A returns policy is a legal document setting out the rights a customer has to return products purchased from a supplier. For an example of a returns policy, see our template document:
In most jurisdictions, there are certain statutory rights for customers to return products to suppliers, and usually the supplier will not be permitted to abridge (or at least fully abridge) those rights by means of a return policy or other contractual document.
The rights of return are particularly strong in the case of consumers. For instance, consumers in the UK benefit from a right to cancel distance contracts (such as online contracts) under the Distance Selling Regulations. In a typical case a consumer may exercise this right by giving written notice of cancellation to the supplier at any time within 7 working days following the date of receipt of the products. An online seller cannot reduce this period or otherwise cut-back this right using a returns policy.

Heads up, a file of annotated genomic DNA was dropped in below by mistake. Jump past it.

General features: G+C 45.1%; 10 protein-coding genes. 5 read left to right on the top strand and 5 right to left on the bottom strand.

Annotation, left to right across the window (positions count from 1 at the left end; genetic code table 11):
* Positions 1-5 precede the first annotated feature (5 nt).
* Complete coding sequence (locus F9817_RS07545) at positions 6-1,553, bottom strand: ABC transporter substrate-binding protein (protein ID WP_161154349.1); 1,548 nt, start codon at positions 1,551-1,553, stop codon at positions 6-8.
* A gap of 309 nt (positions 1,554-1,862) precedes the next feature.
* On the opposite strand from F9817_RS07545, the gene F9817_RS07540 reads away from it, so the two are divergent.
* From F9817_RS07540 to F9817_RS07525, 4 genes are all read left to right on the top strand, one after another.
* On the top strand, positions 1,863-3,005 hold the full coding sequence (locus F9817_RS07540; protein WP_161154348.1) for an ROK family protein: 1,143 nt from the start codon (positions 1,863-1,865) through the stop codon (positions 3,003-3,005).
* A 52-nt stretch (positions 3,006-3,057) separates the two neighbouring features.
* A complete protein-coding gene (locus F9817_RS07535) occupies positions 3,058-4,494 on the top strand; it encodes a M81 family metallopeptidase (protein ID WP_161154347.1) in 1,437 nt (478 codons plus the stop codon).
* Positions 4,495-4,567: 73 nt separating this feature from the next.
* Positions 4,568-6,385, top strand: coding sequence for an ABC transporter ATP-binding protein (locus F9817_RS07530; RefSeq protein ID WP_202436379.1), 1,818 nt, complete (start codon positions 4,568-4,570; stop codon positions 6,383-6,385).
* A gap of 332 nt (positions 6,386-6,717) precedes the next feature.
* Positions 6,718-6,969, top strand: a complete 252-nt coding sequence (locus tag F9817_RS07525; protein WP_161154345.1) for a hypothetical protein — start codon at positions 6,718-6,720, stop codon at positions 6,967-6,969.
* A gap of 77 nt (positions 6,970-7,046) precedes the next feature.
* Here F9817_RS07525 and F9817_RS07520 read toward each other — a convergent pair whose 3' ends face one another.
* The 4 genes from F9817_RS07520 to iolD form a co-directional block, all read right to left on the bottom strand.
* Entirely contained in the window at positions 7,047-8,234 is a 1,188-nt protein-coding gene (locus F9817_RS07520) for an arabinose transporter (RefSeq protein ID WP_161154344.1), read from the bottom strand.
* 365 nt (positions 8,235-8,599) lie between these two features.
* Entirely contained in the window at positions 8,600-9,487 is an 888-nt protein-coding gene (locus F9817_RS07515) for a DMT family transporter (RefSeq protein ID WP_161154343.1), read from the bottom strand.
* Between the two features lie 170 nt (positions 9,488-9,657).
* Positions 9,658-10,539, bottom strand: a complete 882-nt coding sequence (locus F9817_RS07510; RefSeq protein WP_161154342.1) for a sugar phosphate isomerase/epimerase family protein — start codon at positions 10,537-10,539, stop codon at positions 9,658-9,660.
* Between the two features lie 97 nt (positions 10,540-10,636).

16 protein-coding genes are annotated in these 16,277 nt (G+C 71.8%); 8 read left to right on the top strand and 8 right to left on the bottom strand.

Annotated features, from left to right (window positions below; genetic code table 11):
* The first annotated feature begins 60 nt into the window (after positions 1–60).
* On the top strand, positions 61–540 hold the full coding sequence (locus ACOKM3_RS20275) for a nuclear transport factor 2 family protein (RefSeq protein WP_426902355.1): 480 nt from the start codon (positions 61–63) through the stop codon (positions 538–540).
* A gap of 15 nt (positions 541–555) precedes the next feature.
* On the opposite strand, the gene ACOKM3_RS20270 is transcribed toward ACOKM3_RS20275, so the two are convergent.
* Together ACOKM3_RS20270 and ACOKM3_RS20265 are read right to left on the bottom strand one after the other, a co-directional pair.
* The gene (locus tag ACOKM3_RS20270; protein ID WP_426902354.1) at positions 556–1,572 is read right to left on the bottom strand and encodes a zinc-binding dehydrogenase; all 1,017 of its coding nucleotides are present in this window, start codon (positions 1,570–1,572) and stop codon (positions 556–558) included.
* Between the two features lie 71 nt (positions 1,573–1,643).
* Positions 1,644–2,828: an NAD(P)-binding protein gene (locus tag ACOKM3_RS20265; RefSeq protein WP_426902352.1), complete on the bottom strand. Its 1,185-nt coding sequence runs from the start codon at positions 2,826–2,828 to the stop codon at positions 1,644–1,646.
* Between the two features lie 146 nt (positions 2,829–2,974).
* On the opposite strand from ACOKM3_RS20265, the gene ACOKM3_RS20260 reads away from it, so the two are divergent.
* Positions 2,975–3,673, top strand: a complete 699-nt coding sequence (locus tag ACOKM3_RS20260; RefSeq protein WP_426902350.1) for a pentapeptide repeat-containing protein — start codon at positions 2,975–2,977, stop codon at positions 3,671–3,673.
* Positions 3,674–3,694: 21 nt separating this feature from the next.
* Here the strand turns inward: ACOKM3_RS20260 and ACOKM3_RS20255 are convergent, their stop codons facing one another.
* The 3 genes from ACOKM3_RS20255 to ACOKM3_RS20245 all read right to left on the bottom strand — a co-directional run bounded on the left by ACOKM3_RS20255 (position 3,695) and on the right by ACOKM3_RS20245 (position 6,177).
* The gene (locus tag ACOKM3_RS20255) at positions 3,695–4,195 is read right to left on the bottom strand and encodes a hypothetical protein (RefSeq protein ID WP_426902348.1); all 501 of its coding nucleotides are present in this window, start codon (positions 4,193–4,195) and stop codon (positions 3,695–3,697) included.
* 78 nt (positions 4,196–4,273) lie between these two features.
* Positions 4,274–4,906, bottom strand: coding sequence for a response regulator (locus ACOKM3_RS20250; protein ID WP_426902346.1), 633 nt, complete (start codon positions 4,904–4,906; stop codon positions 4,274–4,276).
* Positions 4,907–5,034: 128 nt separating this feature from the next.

As well as being a legal document, a returns policy may be seen as a marketing tool. Many retailers – particularly large retailers – offer customers rights to return products that go well beyond the statutory minima.
A returns policy will usually cover the following matters:
- the types of products that may be returned;
- the general circumstances in which those products may be returned;
- the period during which a customer may return the products;
- the manner in which products should be returned;
- the condition of returned products; and
- the mechanism for providing replacements or refunds to customers.